Why would the angel messenger Gabriel tell Mary that all three persons of God – Father, Son, and Holy Spirit – be involved in this miracle of the baby Jesus? God the Father is represented in this verse as the Most High from the Hebrew word Elyon which translates to the Most High God. The word used to describe the action of God the Father is “overshadowed.” That might be difficult to picture. Sometimes the word overshadowed seems negative like a shadow looming over you. That’s not what this means here. The picture here is a shining cloud wrapped around Mary. So we have all three persons of the triune God there with Mary.

I don’t think Mary doubted the messenger Gabriel for a second. At first she couldn’t find the words to express what she was beginning to process. When she was able to speak, after hearing of these wonders from Gabriel and putting that together with her understanding of what she had heard from her parents growing up and the Scriptures discussed by her father and around the temple, all these years hearing of the Messiah and her people’s special relationship with Elyon the Lord God Most High, I think her question was an inquiry into what God had in store for her. If she had doubted, maybe she would have been unable to speak until her son was born, just like her cousin Zacharias. Look at Mary’s response in the following few verses 36 – 38. Zacharias’s response to news from this same angel is in verses 18 – 20. It took a young woman to not doubt and hand over her expectations to the Lord. Zacharias, a priest, did not hand his expectations over to the Lord right away. The Message paraphrase of the Bible says that Zacharias’ response to the angel was “Do you expect me to believe this?” Later, when Zacharias wrote down that the name of his son would be John as the angel told Zacharias to name him, rather than naming his son after himself or another man in his family as the tradition usually was in that day, his speech was restored. He had given his expectations over to the Lord, just like Mary had. So they were no longer his expectations; they were the Lord’s. As Mary stated (The Message paraphrase of the Bible translates it this way), “Yes, I see it all now. I am the Lord’s, ready to serve. Let it be with me just as you say.”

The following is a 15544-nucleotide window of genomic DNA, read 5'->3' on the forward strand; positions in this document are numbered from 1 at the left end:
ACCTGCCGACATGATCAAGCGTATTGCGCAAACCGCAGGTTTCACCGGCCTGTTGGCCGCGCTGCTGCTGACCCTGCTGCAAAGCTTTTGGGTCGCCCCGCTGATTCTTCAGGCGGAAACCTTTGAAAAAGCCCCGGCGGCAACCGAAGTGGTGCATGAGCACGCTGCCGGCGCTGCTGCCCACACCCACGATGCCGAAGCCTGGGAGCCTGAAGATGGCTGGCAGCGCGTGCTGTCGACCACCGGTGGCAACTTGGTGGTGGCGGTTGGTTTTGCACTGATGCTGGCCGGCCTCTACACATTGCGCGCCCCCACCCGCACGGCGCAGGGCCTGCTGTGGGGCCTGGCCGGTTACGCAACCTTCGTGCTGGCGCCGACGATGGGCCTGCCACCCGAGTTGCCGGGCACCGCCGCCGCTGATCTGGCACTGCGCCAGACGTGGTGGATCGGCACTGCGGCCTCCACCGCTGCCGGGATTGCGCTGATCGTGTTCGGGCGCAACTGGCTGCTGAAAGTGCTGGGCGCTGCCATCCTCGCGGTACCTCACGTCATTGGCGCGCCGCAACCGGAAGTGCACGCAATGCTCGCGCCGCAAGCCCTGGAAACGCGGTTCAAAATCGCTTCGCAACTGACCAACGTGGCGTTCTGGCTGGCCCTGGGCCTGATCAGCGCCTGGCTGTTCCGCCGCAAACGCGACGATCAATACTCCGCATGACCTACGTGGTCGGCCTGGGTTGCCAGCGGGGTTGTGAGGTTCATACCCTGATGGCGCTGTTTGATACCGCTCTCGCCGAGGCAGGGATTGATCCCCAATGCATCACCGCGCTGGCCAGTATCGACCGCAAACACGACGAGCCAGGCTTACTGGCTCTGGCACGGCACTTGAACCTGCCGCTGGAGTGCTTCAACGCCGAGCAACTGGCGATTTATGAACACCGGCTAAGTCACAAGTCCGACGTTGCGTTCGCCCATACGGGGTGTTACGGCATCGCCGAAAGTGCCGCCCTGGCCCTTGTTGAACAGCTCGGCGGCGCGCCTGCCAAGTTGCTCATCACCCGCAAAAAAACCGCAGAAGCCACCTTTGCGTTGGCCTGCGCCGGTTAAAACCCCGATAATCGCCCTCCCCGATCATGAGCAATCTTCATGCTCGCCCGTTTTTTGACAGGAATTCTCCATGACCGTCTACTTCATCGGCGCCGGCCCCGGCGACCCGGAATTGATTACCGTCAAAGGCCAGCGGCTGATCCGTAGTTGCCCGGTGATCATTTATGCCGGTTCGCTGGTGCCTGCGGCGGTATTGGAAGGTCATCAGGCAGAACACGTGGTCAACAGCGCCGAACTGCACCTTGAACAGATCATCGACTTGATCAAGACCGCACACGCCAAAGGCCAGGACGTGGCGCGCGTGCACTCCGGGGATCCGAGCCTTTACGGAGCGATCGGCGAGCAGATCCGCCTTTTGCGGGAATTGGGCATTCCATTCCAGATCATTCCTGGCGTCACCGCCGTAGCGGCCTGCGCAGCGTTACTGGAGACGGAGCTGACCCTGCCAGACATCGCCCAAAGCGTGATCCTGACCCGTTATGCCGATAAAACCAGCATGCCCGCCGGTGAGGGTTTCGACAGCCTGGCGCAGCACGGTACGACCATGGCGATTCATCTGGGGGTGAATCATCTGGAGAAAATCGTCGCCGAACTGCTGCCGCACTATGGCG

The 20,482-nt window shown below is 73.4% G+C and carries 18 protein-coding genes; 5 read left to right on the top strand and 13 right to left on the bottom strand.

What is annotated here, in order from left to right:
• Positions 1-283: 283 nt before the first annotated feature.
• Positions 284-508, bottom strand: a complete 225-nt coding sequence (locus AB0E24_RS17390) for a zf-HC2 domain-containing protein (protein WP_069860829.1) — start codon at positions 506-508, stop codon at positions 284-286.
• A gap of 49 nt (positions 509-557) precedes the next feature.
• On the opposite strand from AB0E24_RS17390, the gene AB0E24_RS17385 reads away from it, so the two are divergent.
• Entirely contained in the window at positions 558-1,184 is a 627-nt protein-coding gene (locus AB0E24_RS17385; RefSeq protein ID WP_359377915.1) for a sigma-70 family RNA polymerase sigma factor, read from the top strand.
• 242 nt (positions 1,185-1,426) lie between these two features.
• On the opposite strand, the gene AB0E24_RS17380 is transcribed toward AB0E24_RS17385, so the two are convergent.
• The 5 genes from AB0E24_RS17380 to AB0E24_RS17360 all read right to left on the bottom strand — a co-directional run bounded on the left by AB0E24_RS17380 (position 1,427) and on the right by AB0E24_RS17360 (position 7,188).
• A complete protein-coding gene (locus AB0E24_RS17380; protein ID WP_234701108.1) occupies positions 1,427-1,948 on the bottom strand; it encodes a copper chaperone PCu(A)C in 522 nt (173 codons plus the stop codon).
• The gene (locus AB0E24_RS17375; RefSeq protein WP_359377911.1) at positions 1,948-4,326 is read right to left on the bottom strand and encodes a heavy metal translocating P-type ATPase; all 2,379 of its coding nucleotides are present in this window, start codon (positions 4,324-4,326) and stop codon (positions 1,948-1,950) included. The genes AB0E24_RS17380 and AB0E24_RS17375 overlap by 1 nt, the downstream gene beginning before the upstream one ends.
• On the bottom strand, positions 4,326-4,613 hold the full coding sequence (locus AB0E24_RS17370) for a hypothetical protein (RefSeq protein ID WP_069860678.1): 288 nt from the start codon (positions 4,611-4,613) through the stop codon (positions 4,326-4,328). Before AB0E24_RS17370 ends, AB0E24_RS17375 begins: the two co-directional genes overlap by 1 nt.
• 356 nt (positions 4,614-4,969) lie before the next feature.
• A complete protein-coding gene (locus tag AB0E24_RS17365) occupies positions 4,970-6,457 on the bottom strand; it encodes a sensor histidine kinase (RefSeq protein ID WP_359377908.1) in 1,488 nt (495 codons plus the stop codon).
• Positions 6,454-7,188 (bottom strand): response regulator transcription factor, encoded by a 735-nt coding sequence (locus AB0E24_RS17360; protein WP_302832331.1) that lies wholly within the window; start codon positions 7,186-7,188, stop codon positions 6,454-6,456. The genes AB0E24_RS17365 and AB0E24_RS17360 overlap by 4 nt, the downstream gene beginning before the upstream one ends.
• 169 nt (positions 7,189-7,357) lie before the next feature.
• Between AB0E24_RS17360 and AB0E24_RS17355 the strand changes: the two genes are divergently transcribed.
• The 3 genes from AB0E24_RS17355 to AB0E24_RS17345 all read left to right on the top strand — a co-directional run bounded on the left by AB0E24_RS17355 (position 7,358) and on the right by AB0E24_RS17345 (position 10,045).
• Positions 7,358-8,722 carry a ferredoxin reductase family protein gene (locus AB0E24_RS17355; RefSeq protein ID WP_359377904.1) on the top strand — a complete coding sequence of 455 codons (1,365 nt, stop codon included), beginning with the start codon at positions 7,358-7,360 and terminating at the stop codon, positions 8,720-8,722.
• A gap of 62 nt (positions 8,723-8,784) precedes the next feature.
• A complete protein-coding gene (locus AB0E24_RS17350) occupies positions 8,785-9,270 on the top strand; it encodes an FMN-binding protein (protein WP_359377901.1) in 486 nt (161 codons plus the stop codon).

Here’s the question I would like for us to examine today. What are we expecting? And that’s probably not even the right question. The right question is closer to “Are our expectations the Lord’s expectations?” or are our expectations really our own idea that has not been prayed through, that has not been given over to the Lord as a servant would – ready to serve, like Mary’s response?

As followers of Jesus who have made that decision to follow Him as our first order of business on earth, acknowledging that only by His grace He took our place for our wrongdoing since we can do nothing to earn a right relationship with Him…as followers of Jesus, Elyon – the Most High God, God the Father – is wrapped around us in His shining cloud. The Holy Spirit is upon us. And we certainly know Jesus. Is there any reason we cannot expect God to have better things in store for us than we can even imagine, like Mary, and that God’s expectations are beyond our own expectations? What if those expectations, though, are not expectations for ourselves but are our own expectations for one of our parents, or for our kids, or our spouse, or a loved one, or a friend? What are our expectations for them? Are they God’s expectations?

Matthew 6:33 says to seek Him first. Read Matthew 6:33. If we seek Him first in our expectations, He takes care of the rest. He took care of Mary, traveling on a donkey, giving her and Joseph a place to rest to have their baby. Joseph was expecting to be able to have their baby at the Bethlehem Holiday Inn. But what God provided for them, that barn, or what some believe to be a cave, with the manger to place baby Jesus in, it was sufficient for them by God’s expectations.